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Re R (A Child) [2005] EWCA Civ 1792

Appeal against the granting of a Care Order rather than a Supervision Order. Supervision Order substituted for the Care Order.

Re R (A Child) [2005] EWCA Civ 1792

Court of Appeal: Thorpe and Scott Baker LJJ (20 December 2005)

Appeal against the granting of a Care Order rather than a Supervision Order. Supervision Order substituted for the Care Order.

The parties to this appeal were (1) the local authority, (2) the parents, who were separately represented, and (3) the relevant child, aged seven, who was represented by her guardian. The local authority had become involved with the proceedings in 2001, when it came to light that the child's older sister had been grossly abused sexually by her father, and care proceedings were issued to ensure that the father would remove himself from the family and would remain separately housed.

At the final hearing of the care proceedings in June 2005, there was no dispute that the threshold had been established, and the only issue was whether a care order or a supervision order should be made. The four mental health experts in the case and the guardian gave evidence supporting a supervision order, but the judge decided in favour of a care order, despite the opposition from all the parties except the applicant local authority. The judge explained the basis for her rejection of the experts' recommendation, but distinguished the guardian's position when she said 'I exclude the guardian because the guardian has great experience of legal proceedings and has legal advice'. The mother appealed.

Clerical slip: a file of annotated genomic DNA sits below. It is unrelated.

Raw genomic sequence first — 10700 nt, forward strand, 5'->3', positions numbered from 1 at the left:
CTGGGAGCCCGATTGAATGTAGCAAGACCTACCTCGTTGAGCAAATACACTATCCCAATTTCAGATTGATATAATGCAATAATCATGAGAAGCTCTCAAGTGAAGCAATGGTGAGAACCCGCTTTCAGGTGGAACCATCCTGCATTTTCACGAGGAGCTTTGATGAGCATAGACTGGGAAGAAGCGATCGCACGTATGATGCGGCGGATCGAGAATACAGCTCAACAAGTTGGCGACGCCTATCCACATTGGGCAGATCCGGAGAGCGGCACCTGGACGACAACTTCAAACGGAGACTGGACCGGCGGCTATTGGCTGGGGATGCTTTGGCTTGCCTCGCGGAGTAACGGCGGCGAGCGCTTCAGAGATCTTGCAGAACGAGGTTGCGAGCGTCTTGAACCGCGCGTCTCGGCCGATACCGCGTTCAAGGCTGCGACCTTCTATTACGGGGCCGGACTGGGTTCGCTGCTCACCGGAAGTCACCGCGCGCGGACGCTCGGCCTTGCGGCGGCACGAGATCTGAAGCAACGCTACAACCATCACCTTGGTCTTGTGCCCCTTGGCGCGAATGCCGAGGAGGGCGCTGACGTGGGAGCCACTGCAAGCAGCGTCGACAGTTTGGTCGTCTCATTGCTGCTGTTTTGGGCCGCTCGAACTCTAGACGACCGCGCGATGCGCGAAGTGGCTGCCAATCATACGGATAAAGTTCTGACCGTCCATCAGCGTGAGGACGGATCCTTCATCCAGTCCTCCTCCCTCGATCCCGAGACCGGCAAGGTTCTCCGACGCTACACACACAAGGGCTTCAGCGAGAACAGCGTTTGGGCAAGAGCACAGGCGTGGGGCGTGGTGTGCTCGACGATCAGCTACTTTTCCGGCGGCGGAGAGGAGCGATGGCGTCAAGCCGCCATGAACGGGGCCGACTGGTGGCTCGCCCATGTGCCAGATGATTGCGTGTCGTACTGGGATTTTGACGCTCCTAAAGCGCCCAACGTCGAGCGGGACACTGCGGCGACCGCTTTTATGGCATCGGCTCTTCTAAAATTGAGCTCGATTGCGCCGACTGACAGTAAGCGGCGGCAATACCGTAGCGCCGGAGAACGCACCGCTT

Held, allowing the appeal and substituting a supervision order for the care order, that the judgment was fatally flawed because it contained no explanation of why the judge had rejected the guardian's point of view, which she had implicitly recognised would require independent explanation if it were to be rejected.

The court considered that, while the experts might not be aware of the niceties of the legal consequences of a supervision order as against a care order, they were explaining to the judge that the making of a care order might have a detrimental effect on the mother's self-confidence, self-esteem and emotional well-being; that was self-evidently an area of their expertise, and their recommendation to that effect could not be finessed by saying that they were not lawyers and they did not understand legal terminology. It was a very bold thing for a judge, on a fine issue as to which label to apply, to go against the tide of all the experts in agreement as well as the guardian for the child. The obligation on a judge to explain and justify such a departure was a heavy one.

The court also expressed surprise that four experts who were in substantial agreement should have given oral evidence, rather than having a meeting of experts to emphasise the possibility of introducing their contributions sufficiently by reference only to their written reports.

Read the full text of the judgment here